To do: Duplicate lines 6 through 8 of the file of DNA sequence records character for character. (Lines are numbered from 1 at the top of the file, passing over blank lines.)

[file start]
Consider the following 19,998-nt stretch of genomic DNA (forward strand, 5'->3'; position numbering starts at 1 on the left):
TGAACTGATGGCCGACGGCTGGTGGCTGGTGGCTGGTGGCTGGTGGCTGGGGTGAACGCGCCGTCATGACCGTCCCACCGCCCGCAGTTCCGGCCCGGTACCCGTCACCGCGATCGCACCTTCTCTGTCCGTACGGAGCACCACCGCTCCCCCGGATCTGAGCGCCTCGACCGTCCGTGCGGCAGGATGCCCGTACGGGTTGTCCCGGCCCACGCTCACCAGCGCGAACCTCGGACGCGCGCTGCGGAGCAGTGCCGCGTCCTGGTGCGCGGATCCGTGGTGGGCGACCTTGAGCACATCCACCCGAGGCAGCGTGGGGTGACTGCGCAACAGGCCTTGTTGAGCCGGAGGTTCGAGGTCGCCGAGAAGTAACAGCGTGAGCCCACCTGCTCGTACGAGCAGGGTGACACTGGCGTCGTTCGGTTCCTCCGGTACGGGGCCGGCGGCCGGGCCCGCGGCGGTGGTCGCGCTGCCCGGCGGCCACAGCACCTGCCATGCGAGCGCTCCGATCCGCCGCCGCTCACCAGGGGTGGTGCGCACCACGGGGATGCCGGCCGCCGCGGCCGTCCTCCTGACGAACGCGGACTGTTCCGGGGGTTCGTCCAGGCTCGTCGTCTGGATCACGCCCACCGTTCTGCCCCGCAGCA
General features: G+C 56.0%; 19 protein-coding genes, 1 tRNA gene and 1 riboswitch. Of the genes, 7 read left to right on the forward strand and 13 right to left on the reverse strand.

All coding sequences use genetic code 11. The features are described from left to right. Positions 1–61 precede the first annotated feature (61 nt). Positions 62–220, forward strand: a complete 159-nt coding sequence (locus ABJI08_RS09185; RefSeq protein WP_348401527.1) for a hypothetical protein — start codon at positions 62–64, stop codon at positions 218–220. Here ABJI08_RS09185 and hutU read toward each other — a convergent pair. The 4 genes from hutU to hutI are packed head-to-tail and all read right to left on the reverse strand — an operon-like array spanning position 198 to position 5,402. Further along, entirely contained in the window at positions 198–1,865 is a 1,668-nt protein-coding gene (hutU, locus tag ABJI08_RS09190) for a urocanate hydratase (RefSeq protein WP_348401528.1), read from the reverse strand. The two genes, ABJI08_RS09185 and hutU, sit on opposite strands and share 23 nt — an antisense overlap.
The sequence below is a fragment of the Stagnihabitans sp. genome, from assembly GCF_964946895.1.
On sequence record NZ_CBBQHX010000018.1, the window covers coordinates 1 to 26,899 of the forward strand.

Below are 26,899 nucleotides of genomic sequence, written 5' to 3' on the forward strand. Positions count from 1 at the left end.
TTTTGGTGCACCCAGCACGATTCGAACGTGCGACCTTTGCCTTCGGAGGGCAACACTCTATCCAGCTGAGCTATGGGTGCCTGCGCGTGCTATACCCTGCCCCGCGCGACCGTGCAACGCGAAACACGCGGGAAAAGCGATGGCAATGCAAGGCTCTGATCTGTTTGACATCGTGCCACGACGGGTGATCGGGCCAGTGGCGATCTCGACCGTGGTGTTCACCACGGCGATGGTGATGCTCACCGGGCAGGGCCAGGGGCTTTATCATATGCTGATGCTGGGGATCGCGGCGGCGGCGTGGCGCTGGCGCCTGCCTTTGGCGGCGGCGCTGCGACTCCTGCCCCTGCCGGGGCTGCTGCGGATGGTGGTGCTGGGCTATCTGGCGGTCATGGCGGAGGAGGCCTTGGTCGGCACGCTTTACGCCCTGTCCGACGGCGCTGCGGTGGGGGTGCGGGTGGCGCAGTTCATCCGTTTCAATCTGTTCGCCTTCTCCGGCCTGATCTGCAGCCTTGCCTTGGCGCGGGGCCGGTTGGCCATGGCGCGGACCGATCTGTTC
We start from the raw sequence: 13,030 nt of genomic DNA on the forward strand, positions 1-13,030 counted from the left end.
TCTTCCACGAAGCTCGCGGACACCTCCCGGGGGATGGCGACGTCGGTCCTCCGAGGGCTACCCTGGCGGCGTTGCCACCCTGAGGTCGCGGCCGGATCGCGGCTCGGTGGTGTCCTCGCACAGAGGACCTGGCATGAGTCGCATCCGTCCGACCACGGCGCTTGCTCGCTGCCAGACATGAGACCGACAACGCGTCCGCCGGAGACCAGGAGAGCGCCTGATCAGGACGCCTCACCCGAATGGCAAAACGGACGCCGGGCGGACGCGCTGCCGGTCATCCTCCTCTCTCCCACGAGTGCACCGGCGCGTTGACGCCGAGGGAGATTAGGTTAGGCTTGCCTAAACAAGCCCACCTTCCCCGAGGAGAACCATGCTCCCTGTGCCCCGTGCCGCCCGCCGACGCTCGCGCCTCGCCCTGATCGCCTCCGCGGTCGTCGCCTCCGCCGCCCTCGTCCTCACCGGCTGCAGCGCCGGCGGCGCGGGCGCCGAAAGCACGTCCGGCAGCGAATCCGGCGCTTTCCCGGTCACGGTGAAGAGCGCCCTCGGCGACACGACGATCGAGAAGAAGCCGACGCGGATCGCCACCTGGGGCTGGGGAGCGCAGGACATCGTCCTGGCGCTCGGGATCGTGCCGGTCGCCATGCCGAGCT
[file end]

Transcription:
On sequence record NZ_CBBQHX010000018.1, the window covers coordinates 1 to 26,899 of the forward strand.

Below are 26,899 nucleotides of genomic sequence, written 5' to 3' on the forward strand. Positions count from 1 at the left end.
TTTTGGTGCACCCAGCACGATTCGAACGTGCGACCTTTGCCTTCGGAGGGCAACACTCTATCCAGCTGAGCTATGGGTGCCTGCGCGTGCTATACCCTGCCCCGCGCGACCGTGCAACGCGAAACACGCGGGAAAAGCGATGGCAATGCAAGGCTCTGATCTGTTTGACATCGTGCCACGACGGGTGATCGGGCCAGTGGCGATCTCGACCGTGGTGTTCACCACGGCGATGGTGATGCTCACCGGGCAGGGCCAGGGGCTTTATCATATGCTGATGCTGGGGATCGCGGCGGCGGCGTGGCGCTGGCGCCTGCCTTTGGCGGCGGCGCTGCGACTCCTGCCCCTGCCGGGGCTGCTGCGGATGGTGGTGCTGGGCTATCTGGCGGTCATGGCGGAGGAGGCCTTGGTCGGCACGCTTTACGCCCTGTCCGACGGCGCTGCGGTGGGGGTGCGGGTGGCGCAGTTCATCCGTTTCAATCTGTTCGCCTTCTCCGGCCTGATCTGCAGCCTTGCCTTGGCGCGGGGCCGGTTGGCCATGGCGCGGACCGATCTGTTC